I made it. I survived another winter; another season of hibernation where the depression is at its worst. The holidays start my downward spiral. With the darkness encroaching and cold creeping in, my thoughts always seem to go to desolate places. I spend a lot of time alone, crying. I avoid everyone and everything. I managed to make it to work every day anyway. There was just one day near Nolan’s birthday that I had to leave because the ptsd was in full force and I couldn’t bring myself out of it. Another day, I needed an hour to pull myself together and went to talk to HR about options for LOA hours. I certainly qualify, and my employer is more than supportive of seeing me through this, yet I still have not applied. I don’t want it to be easier to fall into the darkness. I don’t want a crutch. I have to continue to pull myself along even when I have no strength to do so. I’m better at work than at home anyway.
We celebrated making through another winter by going on vacation to Florida. Ft. Lauderdale to be exact. During spring break. Maybe we didn’t think that through – bringing our 12 year old son to Ft. Lauderdale during spring break. We are either the worst parents ever or the coolest. Either way, it was certainly a learning experience for Nason! It was good to get away, though. We laughed and argued and had a lot of fun. We saw signs that Nolan was with us everywhere.
Each day still ended with me crying in the bathroom so nobody would hear – so nobody would see. I think that’s just going to be a part of my life now. Tears. Waves of sadness that will wash over me at the end of each day. I know Moms who are further along this path that say the tears still come, yet not every day. I don’t know if I will be able to say the same, and I don’t know whether to hope for that or not. To be so used to the constant pain that it no longer brings tears, seems even more sad to me.
As is the case with every winter, with every hibernation, spring slips in and makes me start looking outside myself again. I did more work within the darkness than I realized. I feel different than I did last spring. I feel stronger. I feel lighter. Maybe not physically, but I ate my emotions for 3 months, so what can I really expect?
Meri made a comment to me a few weeks ago that really struck a chord. We were in the car car talking about messages from Nolan, and she made an off-hand remark about starting to feel like she was getting her Mom back a little bit. I felt like I had been punched in the stomach. The kids lost so much when Nolan passed. They lost their brother, a future, their family as they knew it, and both of their parents. Truly Ray and I are not the same parents now as we were Before. We aren’t the same people. Hearing Meri say out loud what I had thought in my head was heartbreaking. Yet, it was also comforting. She felt the shift in me. She saw glimmers of her Mom again. She could see me fighting my way back to her. I think, perhaps, she’s the only one who has noticed.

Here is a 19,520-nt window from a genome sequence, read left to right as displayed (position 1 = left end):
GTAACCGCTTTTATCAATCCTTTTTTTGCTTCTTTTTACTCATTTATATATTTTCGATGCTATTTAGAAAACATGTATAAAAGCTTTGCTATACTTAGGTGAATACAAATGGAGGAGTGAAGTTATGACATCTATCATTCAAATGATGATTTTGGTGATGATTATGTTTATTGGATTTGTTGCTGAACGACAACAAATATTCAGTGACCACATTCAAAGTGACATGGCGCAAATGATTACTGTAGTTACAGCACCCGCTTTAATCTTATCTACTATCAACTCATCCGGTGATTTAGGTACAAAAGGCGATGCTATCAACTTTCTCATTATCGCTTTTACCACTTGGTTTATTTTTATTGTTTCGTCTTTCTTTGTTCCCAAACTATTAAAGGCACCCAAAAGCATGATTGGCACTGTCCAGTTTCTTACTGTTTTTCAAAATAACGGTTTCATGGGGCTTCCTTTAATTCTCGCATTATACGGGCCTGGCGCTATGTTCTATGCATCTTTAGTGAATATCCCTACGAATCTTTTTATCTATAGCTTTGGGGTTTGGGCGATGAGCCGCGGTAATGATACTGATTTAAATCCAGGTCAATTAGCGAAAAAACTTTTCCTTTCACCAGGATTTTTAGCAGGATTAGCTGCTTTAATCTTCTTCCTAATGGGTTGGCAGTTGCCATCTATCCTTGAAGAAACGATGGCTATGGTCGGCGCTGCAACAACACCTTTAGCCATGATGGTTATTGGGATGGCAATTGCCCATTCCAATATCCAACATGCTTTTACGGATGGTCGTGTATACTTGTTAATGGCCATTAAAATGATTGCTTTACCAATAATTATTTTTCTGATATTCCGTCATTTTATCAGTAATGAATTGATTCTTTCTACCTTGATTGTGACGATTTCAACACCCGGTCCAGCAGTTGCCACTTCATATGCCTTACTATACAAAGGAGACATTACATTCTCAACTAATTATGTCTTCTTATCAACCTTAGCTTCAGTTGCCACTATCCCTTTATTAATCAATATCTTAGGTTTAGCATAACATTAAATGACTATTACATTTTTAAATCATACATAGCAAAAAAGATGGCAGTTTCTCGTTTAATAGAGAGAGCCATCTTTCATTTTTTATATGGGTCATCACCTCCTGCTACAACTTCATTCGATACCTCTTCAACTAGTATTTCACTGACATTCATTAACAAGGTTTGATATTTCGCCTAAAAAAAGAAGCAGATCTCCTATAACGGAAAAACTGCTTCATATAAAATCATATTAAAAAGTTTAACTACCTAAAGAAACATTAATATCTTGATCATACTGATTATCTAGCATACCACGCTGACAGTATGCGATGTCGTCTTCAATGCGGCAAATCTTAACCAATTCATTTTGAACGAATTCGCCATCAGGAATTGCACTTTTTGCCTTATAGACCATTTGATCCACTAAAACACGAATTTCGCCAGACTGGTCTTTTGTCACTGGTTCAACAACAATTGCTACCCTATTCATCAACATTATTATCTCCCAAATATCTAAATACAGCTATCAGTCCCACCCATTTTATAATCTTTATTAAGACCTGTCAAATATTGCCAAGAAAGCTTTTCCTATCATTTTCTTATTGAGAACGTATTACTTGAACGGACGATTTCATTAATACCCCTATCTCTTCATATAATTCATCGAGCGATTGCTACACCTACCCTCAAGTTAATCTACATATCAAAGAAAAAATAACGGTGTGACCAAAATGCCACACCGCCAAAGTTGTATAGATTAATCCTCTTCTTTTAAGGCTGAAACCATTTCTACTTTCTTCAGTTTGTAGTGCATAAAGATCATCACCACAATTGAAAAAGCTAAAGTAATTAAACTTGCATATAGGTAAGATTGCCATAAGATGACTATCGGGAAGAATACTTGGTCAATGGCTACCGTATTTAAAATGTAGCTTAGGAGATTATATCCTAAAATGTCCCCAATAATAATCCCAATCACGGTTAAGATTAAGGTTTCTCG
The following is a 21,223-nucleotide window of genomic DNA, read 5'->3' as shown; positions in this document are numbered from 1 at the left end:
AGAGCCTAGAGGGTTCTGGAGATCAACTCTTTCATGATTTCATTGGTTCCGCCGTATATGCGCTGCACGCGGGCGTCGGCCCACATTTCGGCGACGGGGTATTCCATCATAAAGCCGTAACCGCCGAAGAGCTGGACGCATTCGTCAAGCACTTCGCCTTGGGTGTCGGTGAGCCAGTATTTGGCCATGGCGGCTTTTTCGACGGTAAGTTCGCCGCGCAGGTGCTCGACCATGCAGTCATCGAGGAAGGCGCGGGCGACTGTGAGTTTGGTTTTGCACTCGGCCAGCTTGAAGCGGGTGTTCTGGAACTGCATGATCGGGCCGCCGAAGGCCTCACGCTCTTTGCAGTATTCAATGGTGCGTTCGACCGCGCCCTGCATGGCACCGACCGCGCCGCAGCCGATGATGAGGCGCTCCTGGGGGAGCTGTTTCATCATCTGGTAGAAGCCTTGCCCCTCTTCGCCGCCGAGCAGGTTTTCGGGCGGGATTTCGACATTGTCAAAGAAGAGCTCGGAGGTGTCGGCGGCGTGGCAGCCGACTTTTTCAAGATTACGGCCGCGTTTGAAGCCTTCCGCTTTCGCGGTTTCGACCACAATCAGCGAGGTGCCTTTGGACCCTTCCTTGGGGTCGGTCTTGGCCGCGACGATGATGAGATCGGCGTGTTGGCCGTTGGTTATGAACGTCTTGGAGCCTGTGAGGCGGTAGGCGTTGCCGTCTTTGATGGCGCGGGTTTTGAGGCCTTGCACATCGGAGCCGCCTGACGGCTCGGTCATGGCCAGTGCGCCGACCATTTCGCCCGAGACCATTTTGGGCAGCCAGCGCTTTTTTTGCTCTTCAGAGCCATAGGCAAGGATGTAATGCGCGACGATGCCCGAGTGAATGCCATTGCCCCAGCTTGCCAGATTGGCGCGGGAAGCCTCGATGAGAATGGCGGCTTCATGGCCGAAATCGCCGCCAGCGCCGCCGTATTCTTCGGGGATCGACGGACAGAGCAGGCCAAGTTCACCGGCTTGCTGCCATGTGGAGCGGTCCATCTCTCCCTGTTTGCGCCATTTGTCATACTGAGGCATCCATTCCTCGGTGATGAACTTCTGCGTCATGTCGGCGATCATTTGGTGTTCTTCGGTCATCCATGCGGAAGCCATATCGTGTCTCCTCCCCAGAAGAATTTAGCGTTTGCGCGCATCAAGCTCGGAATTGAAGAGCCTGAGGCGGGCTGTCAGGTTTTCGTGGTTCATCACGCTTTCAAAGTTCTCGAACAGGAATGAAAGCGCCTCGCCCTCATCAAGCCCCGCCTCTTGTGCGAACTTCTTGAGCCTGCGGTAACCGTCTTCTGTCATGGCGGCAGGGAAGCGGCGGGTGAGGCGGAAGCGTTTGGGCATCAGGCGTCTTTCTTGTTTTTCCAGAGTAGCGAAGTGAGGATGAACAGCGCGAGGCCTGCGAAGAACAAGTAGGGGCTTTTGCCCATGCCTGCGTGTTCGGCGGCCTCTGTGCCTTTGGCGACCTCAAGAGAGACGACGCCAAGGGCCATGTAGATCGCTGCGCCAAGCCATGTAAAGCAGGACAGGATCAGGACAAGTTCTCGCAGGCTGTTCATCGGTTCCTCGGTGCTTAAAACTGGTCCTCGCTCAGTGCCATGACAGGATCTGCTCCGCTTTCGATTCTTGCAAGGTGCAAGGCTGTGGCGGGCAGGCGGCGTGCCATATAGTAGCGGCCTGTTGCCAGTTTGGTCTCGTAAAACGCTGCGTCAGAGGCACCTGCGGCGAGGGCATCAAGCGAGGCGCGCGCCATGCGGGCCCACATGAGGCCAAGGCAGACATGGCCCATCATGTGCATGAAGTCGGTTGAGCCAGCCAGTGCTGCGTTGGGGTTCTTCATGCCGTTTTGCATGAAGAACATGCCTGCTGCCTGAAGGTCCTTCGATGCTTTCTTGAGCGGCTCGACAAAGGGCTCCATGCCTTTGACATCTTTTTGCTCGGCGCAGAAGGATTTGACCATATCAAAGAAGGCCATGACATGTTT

I am finding my way back to my children, to my husband, to myself. It’s a conscious choice every single day to stay positive. I watch myself very carefully to catch my thoughts before they drift down that sad path. I focus on Nolan’s life, not on life without him. I can’t look at pictures of him too long or I begin to dissolve. I can’t allow myself to acknowledge that I will never see him again for the rest of my life. That I will never feel his arms around me. That I will never hold his hand or hear his voice. I will never know the love of his child or see him become a husband. It’s too much to bear, and the sheer panic it evokes is unimaginable. So, I simply don’t allow myself to go there.
I’ve found that with handling PTSD, controlling thoughts helps in controlling the body. Triggers abound and sometimes catch me off guard, but so much less now than ever. When you learn to control your thoughts, you can control your attitude. I try daily to let my spark grow. Yes, the spark of “Me” is still there. Not the same, but still the same. I’m not sure that would make sense to anyone who hasn’t suffered a tragic loss. Parts of me will never be the same again. The innocence of “it could never happen to me” is forever gone. When I sit down and remind myself of all the rotten shit I’ve lived through, I’m amazed at myself for still being here. I have survived so much in my life. Childhood abuse, life on the streets, drugs & alcohol, emotionally and physically abusive relationships, betrayal, abandonment, and so much more, the worst of which is losing a child. And yet…I still want to laugh every day. I still want to bring a smile to those around me. I still want to suck every ounce of adventure out of this life! I want to learn and grow and shine brightly. I want to share my light and see the light in every single person around me. This part of myself is, perhaps, the very basic core of who I am. It’s who Nolan is. We share this thirst for life, for love, for experience. By allowing myself to be Me again, I stay close with him. I feel him the strongest when I am laughing at something I know he would laugh at too.
I am my own spark. Nolan is my inspiration. I aspire to be a Mom he would be proud of, to be a Mom all my kids can be proud of. I failed miserably over the last 20 months. I let them down in so many ways. I can’t change that. I’m here now. I’m stronger. I am getting stronger every day. I am the Fire.